The Last Supper: tickets, useful tips and artistic info
The Last Supper, the famous work of Leonardo da Vinci, is located in Milan in its original place, the Refectory of the convent of Santa Maria delle Grazie.
The work was commissioned by the Duke of Milan Ludovico Sforza known as “il Moro”, who wanted to transform the religious complex into his family mausoleum.
Since 1980, together with the Basilica and the Convent, the Cenacolo Vinciano is part of the UNESCO World Heritage Sites.
In this article we are going to provide you with some useful tips to plan your visit, including the website link to book the Last Supper tickets as well as some interesting historic and artistic information.
Table of Contents
- How to get there
- Guided Tour
- Free Tickets
- Santa Maria delle Grazie
- The Last Supper
- The Last Supper Tickets
- The Scene
- The Crucifixion
How to get there
The Basilica of Santa Maria delle Grazie is in the homonymous square and is located in the Magenta area, just outside the historic center of Milan.
The nearest metro stops are:
- Cadorna FN Green Line M2 (the line passes through both the Central Station and Porta Garibaldi);
- Conciliazione or Cadorna FN Red Line M1 (the same line which reaches also the Duomo stop).
In both cases you will then arrive at destination with a short walk of about ten minutes.
You can also reach the museum by Tram with line 16 (the line also passes in the Duomo area) and with the Bus lines 50 and 169 (the stop is in via Boccaccio).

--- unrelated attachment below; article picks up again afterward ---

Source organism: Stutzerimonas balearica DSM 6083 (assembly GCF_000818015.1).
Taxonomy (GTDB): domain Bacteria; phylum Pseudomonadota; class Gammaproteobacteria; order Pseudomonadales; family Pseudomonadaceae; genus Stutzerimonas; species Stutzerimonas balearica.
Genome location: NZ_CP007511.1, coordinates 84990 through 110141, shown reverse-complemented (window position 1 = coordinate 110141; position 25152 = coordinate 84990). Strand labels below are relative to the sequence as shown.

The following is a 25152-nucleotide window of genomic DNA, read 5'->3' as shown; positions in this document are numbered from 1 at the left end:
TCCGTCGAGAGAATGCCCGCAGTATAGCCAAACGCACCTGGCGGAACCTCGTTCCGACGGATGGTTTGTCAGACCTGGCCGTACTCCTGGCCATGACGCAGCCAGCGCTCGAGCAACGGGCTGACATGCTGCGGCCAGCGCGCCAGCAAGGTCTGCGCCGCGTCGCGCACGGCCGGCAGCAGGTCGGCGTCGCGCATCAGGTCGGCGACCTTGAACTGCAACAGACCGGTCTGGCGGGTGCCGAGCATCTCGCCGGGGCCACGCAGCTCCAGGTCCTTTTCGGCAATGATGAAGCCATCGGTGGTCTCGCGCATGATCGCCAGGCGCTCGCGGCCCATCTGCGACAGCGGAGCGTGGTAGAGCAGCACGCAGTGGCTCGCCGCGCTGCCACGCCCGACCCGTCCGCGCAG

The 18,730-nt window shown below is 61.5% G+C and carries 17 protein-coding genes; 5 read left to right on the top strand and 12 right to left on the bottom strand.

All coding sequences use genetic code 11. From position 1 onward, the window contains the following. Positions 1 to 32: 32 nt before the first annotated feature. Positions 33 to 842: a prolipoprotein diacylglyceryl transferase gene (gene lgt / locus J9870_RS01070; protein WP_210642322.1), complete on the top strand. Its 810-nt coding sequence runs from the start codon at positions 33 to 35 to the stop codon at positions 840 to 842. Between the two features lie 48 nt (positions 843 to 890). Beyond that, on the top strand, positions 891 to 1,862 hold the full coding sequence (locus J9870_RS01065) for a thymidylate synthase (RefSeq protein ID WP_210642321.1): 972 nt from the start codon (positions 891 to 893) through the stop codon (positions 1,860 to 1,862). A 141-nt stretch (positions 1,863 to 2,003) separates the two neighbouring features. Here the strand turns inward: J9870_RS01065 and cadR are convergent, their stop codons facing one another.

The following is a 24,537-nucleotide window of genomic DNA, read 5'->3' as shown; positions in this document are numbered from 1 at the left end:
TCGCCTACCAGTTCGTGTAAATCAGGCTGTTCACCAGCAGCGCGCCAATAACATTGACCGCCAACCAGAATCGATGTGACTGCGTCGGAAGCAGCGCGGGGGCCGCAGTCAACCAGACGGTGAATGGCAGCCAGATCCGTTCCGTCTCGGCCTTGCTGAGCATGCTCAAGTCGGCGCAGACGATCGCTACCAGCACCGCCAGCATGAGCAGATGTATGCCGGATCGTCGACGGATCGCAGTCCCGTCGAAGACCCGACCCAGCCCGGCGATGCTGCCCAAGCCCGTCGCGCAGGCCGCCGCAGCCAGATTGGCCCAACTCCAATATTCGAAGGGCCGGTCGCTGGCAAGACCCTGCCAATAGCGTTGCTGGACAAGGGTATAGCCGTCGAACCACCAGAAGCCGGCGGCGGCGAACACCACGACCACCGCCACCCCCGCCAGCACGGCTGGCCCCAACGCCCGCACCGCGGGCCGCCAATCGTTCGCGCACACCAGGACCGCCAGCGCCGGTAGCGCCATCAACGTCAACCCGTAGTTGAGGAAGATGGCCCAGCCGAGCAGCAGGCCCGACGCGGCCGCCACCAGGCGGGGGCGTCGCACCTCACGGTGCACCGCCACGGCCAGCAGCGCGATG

To check rides and schedules, however, I advise you to install the official App of ATM, the Milanese Transport Company, on your mobile device.
The Last Supper – Guided Tour
If you want to live a complete experience that includes both the detailed explanation of the famous painting by Leonardo and the visit to the church and the cloister, then we recommend you to attend the guided tour.
The visit lasts one hour and fifteen minutes. The certified guide speaks English, but you can choose also Spanish.
Voucher includes the entrance ticket and earphones if the visit is made with a group of at least five participants.
Some categories can access the museum free of charge, for example the disabled and their companions, the teaching staff of schools, Under 18 EU and non-EU, ICOM members (International Council of Museums).
The complete list of all categories is still available on the website of MIBACT, the Ministry for Cultural Heritage and Tourism.
Municipality of Milan has also promoted the initiative that provides free entry to all the civic museums of the city on the first Sunday of the month, booking the entrance well in advance.
The structures that adhere to this project are Cenacolo Vinciano, Museo del Novecento, Pinacoteca di Brera, Gallerie d’Italia, Civic Aquarium and the Museums of the Castello Sforzesco.
Santa Maria delle Grazie